That window has now all but closed and it is exceedingly difficult to find examples of successful companies that bootstrapped their way to success running an open source business.
In the years since, people have made money on FOSS. But nobody has come close to making money from FOSS at the scale of RedHat. Making money in a way that scales off FOSS is hard enough that it put Sun out of business.
Nonetheless, I think it's entirely possible, and we [Fogbeam Labs] are certainly working very hard on a new "Open Source company". The thing is, you're right that "open source as a business model" is no longer a new idea, and simply being open source isn't enough to guarantee a certain level of buzz and attention. So it's harder now, but that doesn't mean it can't be done. To us, being "open source" is a differentiator, but it isn't necessarily the main thing that separates us from our competition. We think it's important, we think it's The Right Thing To Do, but we still have to deliver more value than the other guys at the end of the day and we're going to have to learn to out market the other guys.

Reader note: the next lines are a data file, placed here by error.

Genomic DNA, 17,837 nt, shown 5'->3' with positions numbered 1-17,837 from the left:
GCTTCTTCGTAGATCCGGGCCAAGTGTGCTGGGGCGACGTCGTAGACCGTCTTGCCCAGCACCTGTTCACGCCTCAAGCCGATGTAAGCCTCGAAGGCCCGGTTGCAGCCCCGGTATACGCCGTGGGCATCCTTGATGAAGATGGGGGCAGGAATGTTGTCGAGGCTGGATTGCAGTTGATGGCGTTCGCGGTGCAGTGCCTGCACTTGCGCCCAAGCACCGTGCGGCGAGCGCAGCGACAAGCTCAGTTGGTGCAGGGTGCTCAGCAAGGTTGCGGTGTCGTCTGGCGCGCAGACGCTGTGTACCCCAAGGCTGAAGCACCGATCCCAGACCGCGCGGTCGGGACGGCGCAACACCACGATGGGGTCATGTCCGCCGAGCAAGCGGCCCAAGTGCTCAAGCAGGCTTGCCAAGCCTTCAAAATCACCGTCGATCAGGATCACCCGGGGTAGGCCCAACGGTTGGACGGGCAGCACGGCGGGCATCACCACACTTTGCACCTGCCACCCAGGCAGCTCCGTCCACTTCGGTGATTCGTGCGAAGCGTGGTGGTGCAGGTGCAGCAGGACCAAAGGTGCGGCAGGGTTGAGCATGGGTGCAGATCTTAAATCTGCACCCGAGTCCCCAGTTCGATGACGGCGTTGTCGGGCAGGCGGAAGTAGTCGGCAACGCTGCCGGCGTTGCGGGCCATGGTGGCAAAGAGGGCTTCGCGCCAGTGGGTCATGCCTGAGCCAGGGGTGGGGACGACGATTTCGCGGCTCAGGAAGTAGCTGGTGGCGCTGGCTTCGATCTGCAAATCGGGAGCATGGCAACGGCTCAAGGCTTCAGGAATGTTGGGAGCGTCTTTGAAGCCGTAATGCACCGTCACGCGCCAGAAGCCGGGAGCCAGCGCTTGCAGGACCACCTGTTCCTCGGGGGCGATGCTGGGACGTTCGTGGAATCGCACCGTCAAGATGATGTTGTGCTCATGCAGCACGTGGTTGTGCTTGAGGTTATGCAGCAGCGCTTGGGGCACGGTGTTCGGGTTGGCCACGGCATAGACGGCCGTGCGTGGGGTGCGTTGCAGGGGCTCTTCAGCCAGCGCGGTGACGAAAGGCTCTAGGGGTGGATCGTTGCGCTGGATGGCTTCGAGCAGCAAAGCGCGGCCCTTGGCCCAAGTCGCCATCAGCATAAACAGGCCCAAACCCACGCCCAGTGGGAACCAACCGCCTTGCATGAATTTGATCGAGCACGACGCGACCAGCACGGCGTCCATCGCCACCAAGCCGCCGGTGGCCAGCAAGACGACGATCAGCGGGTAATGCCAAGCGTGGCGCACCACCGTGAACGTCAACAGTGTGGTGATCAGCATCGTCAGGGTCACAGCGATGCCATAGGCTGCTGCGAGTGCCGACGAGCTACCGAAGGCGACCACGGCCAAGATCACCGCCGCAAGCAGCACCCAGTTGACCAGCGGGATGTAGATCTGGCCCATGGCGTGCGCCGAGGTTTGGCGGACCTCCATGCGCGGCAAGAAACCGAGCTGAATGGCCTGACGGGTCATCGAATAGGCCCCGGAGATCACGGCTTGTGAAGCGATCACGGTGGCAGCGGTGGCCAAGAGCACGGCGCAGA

They create some of the most used open source scientific computing software, and still manage to make money (also, a great place to work in, lots of really smart people)
While this model might not work for everywhere, its possible, it just takes more effort though.
Sounds like an outlier that proves his rule. How many more companies make far more money each with proprietary products in that domain? Mathematica, Maple, Matlab, SPSS, ...
There have been only 3 successful open source companies ever: MySQL, Jboss, and Redhat
See now, there's just no reason to go around saying things like that. Even if that were true (it's not), how would you know that it's true? Do you have a complete database of profitable businesses in your head? I doubt it. A significant number of open source companies are privately held, and there's really no telling how successful they are.
Anyway, right off the bat, you missed Mozilla Corporation.
Beyond that, the question of whether a company that does nothing but develop FOSS is irrelevant. The important question is whether developing FOSS can be a major part of a successful business strategy. You might start by asking Google and Apple.
I think the companies listed only develop Open Source software and sell services. Google and Apple may use and support Open Source projects, but the real money makers are proprietary.
I agree that the list is still wrong.
>I think the companies listed only develop Open Source software and sell services.
That's true, but I think it's looking at the situation completely wrong. It's sort of like saying that making left shoes is unprofitable because there are so few successful businesses that exclusively manufacture left shoes.